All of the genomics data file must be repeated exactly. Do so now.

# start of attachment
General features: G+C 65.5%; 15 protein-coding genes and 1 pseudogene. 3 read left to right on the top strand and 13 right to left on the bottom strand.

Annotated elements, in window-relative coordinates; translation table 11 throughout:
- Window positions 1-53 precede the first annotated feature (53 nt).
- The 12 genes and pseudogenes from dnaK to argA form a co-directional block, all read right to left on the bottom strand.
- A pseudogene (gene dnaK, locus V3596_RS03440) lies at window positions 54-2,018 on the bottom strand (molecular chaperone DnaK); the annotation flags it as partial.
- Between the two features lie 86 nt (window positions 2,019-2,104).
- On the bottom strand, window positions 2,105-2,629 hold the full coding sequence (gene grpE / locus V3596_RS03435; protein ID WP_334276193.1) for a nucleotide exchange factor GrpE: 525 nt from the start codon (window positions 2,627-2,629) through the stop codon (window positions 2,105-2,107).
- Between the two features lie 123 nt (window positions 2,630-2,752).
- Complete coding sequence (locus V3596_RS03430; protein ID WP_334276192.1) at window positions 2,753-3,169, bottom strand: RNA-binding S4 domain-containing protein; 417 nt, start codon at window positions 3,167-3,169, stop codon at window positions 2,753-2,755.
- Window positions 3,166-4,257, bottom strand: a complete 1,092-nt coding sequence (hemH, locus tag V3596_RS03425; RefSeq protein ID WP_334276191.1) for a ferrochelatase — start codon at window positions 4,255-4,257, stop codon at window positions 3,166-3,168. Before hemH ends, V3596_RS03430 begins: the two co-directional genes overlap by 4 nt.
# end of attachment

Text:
General features: G+C 65.5%; 15 protein-coding genes and 1 pseudogene. 3 read left to right on the top strand and 13 right to left on the bottom strand.

Annotated elements, in window-relative coordinates; translation table 11 throughout:
- Window positions 1-53 precede the first annotated feature (53 nt).
- The 12 genes and pseudogenes from dnaK to argA form a co-directional block, all read right to left on the bottom strand.
- A pseudogene (gene dnaK, locus V3596_RS03440) lies at window positions 54-2,018 on the bottom strand (molecular chaperone DnaK); the annotation flags it as partial.
- Between the two features lie 86 nt (window positions 2,019-2,104).
- On the bottom strand, window positions 2,105-2,629 hold the full coding sequence (gene grpE / locus V3596_RS03435; protein ID WP_334276193.1) for a nucleotide exchange factor GrpE: 525 nt from the start codon (window positions 2,627-2,629) through the stop codon (window positions 2,105-2,107).
- Between the two features lie 123 nt (window positions 2,630-2,752).
- Complete coding sequence (locus V3596_RS03430; protein ID WP_334276192.1) at window positions 2,753-3,169, bottom strand: RNA-binding S4 domain-containing protein; 417 nt, start codon at window positions 3,167-3,169, stop codon at window positions 2,753-2,755.
- Window positions 3,166-4,257, bottom strand: a complete 1,092-nt coding sequence (hemH, locus tag V3596_RS03425; RefSeq protein ID WP_334276191.1) for a ferrochelatase — start codon at window positions 4,255-4,257, stop codon at window positions 3,166-3,168. Before hemH ends, V3596_RS03430 begins: the two co-directional genes overlap by 4 nt.